You may also note the pamphlets by Oregon Domes, an American company that builds pre-fabricated domes to order. Their catalogs are very comprehensive, and make use of combinations of domes of different sizes, riser walls and regular rectilinear architecture to ease the customer into thinking they aren’t completely buying some crazy hippie dwelling. Great for looking at pictures of American decor of the 1970s…

During our dome-building, Patrick and I fielded numerous queries about the domes we built, and were often given options for what the domes could be used for – as we rarely used them for any one identifiable thing (often they were a mix of workshop, hangout, recording studio/practice, sleeping space, “men’s shed”, studio etc etc depending on the time of year, visitor/guest requirements and current personal orientation/interest) this seemed to prompt people to “fill in the gaps” as if we really hadn’t considered giving them an actual “use”. We heard that they could be soundproofed as recording studios, used for workshops, meditation cells, granny flats, dojos/physical training, crèches, artist’s studios, greenhouses, chicken coops, libraries/studies, cafés, market stalls, barracks, disaster shelters, motor workshops, stables for livestock, planting sheds. Our favourite reply when people told us what domes might be used for was “ how about a composting toilet?”

It was as if because of its unusual geometry, the dome somehow needed to be filled with interesting ideas – as if it wasn’t an interesting idea just as it was, or rather, to put it another way, that rectilinear buildings are assumed to have all manner of uses without remark, whereas these strange objects of architectural curiosity need to be somehow quantified or qualified with all manner of urbane or esoteric purposes.

Patrick likes to characterise dome-tech as “spaceship kindy” – these are the tools and habitats that are perfectly suited to extra-terrestrial and orbiting/vaccuum environments – modular, incredibly strong and able to be constructed from super-lightweight materials.

My favorite comment came from Patrick’s then teenaged son who summarised a dome as a “demountable cave”. This perfectly sums up the span of human technological innovation in architecture, and captures the simplicity and source of my fascination with domes – from caves to the stars…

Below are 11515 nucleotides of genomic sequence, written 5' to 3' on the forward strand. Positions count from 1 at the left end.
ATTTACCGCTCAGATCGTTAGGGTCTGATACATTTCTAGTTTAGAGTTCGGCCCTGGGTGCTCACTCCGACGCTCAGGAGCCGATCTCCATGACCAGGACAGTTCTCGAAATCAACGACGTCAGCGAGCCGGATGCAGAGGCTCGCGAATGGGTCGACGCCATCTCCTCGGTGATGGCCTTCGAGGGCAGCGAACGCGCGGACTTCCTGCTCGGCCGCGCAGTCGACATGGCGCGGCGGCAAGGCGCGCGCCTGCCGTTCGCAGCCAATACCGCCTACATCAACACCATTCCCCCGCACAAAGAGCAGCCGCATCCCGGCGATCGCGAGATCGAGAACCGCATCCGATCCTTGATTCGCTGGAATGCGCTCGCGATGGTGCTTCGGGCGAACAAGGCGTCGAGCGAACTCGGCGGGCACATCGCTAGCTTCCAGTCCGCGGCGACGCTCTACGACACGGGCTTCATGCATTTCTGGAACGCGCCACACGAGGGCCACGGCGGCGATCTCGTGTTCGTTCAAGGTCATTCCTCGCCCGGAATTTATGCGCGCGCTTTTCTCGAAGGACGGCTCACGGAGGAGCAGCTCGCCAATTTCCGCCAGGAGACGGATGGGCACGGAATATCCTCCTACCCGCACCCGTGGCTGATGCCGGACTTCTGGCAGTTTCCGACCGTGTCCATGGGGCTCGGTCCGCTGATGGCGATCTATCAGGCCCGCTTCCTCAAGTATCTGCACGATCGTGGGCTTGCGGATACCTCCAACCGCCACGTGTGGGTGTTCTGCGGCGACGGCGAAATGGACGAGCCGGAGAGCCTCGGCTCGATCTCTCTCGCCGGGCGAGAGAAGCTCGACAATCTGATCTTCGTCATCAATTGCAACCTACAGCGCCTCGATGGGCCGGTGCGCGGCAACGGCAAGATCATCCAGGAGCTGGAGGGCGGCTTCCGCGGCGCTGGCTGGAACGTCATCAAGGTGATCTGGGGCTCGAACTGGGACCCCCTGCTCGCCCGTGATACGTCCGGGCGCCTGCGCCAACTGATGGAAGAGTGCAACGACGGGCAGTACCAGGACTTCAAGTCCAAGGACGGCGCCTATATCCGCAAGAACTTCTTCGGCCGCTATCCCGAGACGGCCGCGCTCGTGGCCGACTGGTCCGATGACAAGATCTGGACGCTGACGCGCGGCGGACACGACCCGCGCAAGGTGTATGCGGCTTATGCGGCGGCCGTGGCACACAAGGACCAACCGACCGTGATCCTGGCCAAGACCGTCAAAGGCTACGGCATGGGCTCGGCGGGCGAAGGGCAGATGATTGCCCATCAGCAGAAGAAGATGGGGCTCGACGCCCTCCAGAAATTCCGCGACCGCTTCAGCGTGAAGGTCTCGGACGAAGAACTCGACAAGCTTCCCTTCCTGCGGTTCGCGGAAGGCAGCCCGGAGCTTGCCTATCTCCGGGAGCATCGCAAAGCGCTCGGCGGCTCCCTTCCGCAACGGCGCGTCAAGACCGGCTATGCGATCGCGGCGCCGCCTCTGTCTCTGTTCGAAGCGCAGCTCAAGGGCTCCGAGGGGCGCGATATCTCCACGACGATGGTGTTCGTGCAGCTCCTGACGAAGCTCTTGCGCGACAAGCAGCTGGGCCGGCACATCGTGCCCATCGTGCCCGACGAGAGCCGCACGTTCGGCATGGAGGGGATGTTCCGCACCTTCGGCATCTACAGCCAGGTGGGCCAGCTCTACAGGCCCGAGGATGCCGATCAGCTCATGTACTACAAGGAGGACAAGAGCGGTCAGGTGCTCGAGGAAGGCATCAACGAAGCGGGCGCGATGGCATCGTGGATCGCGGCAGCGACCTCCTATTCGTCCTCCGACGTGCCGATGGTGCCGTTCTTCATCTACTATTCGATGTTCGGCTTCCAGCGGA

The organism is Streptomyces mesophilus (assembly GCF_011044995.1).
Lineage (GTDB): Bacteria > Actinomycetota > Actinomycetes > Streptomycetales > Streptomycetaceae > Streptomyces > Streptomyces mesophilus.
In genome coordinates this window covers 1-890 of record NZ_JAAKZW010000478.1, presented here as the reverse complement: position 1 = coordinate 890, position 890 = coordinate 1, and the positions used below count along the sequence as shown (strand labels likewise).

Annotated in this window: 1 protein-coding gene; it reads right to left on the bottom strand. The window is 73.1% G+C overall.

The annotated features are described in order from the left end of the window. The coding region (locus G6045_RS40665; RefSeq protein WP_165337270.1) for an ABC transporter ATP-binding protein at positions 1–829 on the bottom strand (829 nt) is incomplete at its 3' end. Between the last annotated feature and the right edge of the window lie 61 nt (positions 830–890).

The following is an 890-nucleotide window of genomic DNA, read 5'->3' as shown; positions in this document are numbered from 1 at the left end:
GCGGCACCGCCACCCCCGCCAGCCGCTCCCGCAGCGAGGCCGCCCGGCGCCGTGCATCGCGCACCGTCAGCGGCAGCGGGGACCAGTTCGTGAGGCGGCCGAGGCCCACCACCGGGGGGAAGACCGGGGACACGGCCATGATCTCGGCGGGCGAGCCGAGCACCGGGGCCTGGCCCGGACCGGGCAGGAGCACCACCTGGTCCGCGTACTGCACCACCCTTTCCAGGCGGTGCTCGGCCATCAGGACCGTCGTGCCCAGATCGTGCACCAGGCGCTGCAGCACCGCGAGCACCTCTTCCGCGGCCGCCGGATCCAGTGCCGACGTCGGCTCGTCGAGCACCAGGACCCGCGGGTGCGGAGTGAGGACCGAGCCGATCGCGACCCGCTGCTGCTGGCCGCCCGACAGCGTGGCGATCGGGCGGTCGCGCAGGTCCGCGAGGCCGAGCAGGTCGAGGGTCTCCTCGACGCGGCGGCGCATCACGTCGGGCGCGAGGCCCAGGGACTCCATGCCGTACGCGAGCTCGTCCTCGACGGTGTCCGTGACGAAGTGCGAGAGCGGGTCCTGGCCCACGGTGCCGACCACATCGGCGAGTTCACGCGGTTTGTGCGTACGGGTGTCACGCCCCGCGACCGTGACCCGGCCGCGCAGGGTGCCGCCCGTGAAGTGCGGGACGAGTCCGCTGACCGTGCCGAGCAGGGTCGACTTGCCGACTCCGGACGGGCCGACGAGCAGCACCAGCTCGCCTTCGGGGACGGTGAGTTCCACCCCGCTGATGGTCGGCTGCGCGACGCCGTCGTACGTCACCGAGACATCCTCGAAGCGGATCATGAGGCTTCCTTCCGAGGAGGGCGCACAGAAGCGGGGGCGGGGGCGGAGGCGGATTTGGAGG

And here are some photos of domes I have built…

This is a wooden frame on a 900 mm riser:


which became this – clad and including a floored second story with adult headroom:

WM9 and then this with a cupola creating a third story:


Here’s the dome used at the reception of my wedding:

WD5looking somewhat bedraggled here:


A tiny, tiny greenhouse, used years later in my pitch for this course:


Our workshop getting a riser put on:


to look like this:


The two post-apocalyptic trash domes “blending in” to the neighborhood:


A more people-sized propagating greenhouse used at my brother’s house for a number of years before being removed to make way for a deck:



My nieces and nephew spent a lot of fun hours in this:
CD5 and my son regularly makes us go and eat lunch/breakfast/random meals in this – frame manufactured by Adam “Art” Hughes, cladding, external blister and floor by yours truly:

photo-2 copy


Here’s a cardboard dome that shows the possibilities of a panel approach – it is possible to remove the corner area of each panel without losing structural integrity, this also provides welcome opportunities for air vents or insertion of utilities:domelampshade I even take time to turn playing with my son into dome tech tinkering like this, recreating a scene from Cars:


or this:


And finally, here’s a random pic of a wistful niece at the threshold of a beautifully accessorized dome, and perhaps the threshold of a bright future of geodesic architecture:



2: Domes in popular culture

 So, Domes are obviously way cool, but does popular culture think so too?

* Bob the Builder does: http://www.bobthebuilder.com/ca/english/flash/activities/Stories14.swf